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Exocrine pancreas

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Abstract

Secretion of digestive enzymes is the major function of the exocrine pancreas. Normally, the pancreas very effectively protects itself against autodigestion by several mechanisms; however, when these protective mechanisms are disrupted pancreatitis can develop. This chapter covers anatomy, biochemistry and physiology; nodular hyperplasia; pancreatitis; exocrine pancreatic insufficiency; exocrine pancreatic neoplasia; pancreatic parasites and pancreatic bladder.

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Figures

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36.2 Anatomical associations of the canine pancreas. There is major variation between individual dogs in the anatomy and degree of anastomosis of the two subdivisions of the duct system. Drawn by S.J. Elmhurst BA Hons (www.livingart.org.uk) and reproduced with her permission.
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36.3 Acute pancreatitis in a cat. The pancreas is swollen and oedematous, and areas of haemorrhage and chalky fat necrosis are visible in the pancreatic parenchyma and adjacent mesentery. (Courtesy of Dr Steve Holloway)
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36.4 Chronic pancreatitis observed at post-mortem examination of an old dog with a prior history of several bouts of severe acute pancreatitis. Acinar cells were restricted to a few residual nodular areas of relatively normal-looking tissue adjacent to a segment of duodenum. The pancreatic pathology was not associated with any clinical signs in the 2-year period between the bouts of pancreatitis and subsequent euthanasia for an unrelated reason; during this time, serum trypsin-like immunoreactivity had fluctuated at subnormal concentrations between 2.8–3.9 μg/l, but fell short of the 2.5 μg/l value considered diagnostic for exocrine pancreatic insufficiency.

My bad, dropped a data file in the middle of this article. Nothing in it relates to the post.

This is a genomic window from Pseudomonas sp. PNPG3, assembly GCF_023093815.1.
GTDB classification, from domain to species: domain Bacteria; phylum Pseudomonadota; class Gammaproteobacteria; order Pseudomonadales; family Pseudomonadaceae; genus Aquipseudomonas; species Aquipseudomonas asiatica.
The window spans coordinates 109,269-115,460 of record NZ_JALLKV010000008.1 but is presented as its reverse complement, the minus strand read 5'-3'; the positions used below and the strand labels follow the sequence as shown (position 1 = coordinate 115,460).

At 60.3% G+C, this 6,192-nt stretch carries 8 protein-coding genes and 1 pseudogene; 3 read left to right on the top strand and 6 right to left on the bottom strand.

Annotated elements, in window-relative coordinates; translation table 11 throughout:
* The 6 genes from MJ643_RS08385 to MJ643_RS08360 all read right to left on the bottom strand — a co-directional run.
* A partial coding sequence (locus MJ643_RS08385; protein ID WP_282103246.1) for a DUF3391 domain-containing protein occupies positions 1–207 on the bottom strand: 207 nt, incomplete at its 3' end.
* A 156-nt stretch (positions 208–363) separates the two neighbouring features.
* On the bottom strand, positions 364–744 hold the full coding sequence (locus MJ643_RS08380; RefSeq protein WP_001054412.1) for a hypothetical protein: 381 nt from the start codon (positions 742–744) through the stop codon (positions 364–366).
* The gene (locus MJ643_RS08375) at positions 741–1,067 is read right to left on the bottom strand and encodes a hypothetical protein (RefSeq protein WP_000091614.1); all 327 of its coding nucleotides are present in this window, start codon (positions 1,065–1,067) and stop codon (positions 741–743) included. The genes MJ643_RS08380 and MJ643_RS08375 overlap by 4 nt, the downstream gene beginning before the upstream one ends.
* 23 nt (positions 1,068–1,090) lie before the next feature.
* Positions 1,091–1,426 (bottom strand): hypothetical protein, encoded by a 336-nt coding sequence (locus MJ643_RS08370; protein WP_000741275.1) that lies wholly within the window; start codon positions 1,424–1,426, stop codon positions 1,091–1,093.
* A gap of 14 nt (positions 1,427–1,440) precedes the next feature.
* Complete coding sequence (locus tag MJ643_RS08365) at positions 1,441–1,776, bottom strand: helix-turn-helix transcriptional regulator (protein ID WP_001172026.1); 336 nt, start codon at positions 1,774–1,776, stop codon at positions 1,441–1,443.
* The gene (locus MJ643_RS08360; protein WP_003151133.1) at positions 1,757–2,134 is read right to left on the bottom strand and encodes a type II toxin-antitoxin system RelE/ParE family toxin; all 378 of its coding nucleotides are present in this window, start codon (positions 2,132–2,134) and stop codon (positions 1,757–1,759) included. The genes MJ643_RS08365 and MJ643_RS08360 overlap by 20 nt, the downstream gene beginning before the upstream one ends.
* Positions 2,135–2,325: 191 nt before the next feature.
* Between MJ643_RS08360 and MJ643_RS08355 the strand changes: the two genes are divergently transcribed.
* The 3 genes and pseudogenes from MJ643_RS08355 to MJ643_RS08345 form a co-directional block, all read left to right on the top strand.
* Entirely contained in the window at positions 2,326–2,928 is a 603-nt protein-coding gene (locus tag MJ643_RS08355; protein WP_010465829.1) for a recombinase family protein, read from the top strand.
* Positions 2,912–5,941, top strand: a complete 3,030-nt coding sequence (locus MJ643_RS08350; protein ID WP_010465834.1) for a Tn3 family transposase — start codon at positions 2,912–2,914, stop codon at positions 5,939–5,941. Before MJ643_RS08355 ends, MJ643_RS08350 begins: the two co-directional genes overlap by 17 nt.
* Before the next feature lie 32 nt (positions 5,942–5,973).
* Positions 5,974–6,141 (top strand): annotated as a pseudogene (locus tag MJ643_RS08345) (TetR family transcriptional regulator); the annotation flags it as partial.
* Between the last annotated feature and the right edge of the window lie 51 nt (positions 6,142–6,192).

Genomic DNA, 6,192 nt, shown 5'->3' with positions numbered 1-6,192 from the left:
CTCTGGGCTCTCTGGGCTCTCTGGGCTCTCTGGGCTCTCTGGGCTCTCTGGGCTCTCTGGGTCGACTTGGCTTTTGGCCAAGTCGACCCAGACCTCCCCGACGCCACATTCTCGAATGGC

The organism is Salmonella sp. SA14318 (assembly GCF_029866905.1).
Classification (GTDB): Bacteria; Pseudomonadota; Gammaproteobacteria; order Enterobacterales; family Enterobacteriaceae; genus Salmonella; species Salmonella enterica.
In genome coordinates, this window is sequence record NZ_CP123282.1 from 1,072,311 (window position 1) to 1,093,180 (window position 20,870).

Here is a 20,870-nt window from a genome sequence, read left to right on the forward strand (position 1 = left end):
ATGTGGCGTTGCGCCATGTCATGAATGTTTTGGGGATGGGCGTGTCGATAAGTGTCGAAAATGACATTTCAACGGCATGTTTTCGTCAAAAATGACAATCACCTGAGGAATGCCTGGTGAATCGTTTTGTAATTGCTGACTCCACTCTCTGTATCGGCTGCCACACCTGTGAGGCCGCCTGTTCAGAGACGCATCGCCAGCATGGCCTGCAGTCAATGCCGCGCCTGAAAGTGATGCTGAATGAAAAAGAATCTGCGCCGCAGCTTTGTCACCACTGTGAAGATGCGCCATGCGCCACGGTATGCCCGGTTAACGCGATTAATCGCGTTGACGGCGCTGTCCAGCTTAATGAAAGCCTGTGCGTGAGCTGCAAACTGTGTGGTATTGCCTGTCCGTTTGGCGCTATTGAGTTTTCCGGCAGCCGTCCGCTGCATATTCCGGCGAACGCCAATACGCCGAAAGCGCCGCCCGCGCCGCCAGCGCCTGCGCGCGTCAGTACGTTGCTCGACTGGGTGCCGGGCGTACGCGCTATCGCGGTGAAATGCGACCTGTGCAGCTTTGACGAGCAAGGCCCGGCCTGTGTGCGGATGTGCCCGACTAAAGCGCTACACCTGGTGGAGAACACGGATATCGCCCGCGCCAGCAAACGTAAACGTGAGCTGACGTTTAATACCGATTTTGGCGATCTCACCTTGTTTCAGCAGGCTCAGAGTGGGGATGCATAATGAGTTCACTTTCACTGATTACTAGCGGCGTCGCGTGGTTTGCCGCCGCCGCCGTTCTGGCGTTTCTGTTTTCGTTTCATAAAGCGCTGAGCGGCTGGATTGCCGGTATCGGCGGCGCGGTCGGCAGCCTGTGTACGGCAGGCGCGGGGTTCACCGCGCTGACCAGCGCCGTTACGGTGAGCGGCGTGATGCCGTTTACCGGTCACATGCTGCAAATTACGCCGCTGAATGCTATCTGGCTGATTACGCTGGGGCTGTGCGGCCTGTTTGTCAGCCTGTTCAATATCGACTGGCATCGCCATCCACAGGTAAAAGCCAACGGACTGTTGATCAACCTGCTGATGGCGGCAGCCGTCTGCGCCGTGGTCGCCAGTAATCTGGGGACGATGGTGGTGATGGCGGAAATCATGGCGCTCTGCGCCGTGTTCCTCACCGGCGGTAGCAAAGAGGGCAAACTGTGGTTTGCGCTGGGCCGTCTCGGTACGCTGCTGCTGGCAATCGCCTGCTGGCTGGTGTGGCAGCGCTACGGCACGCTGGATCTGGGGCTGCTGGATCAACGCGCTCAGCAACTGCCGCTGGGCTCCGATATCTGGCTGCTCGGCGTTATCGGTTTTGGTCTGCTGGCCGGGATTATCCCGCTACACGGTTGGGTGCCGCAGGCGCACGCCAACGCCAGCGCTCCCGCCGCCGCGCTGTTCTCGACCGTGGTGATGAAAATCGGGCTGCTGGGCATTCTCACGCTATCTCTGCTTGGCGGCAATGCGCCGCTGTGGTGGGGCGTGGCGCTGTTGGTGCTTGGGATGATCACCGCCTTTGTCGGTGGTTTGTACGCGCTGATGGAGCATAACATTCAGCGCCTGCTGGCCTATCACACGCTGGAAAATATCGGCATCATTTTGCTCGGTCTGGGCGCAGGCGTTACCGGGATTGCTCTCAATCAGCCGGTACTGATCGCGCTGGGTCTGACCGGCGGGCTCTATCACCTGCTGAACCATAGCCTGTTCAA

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36.6 (a) Gross and (b) microscopic images illustrating normal canine pancreas. (c) Gross and (d) microscopic images illustrating canine pancreas affected by pancreatic acinar atrophy (PAA). Normal pancreas contains small islands of endocrine tissue that secrete hormones, surrounded by copious amounts of exocrine tissue that secretes digestive enzymes. In PAA, the exocrine cells have essentially disappeared, leaving a loose collection of endocrine tissue, so while digestion is severely impaired, diabetes mellitus does not develop.
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36.7 Partial villous atrophy in a jejunal biopsy specimen from a dog with exocrine pancreatic insufficiency due to pancreatic acinar atrophy. Villi are short and stumpy with a broadened plateau at the extrusion zone, and there is evidence of folding or fusion of villi. (Reproduced from with permission from the )
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36.8 (a) Unkempt and wet appearance of the haircoat of a cat with exocrine pancreatic insufficiency. This may reflect simple greasy soiling (especially around the perineal region) and/or changes secondary to the severe cobalamin deficiency that is commonly seen in affected cats. (b–d) These three cats show the wet-looking, unkempt hair coat due to cobalamin deficiency. (Courtesy of Dr Jim Morris)
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36.9 Serum trypsin-like immunoreactivity in 100 healthy dogs, 50 dogs with small intestinal disease and 25 dogs with exocrine pancreatic insufficiency. (Reproduced from with permission from the )
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36.10 Paraneoplastic alopecia in a cat with pancreatic adenocarcinoma. (Courtesy of Dr Robert Kennis)

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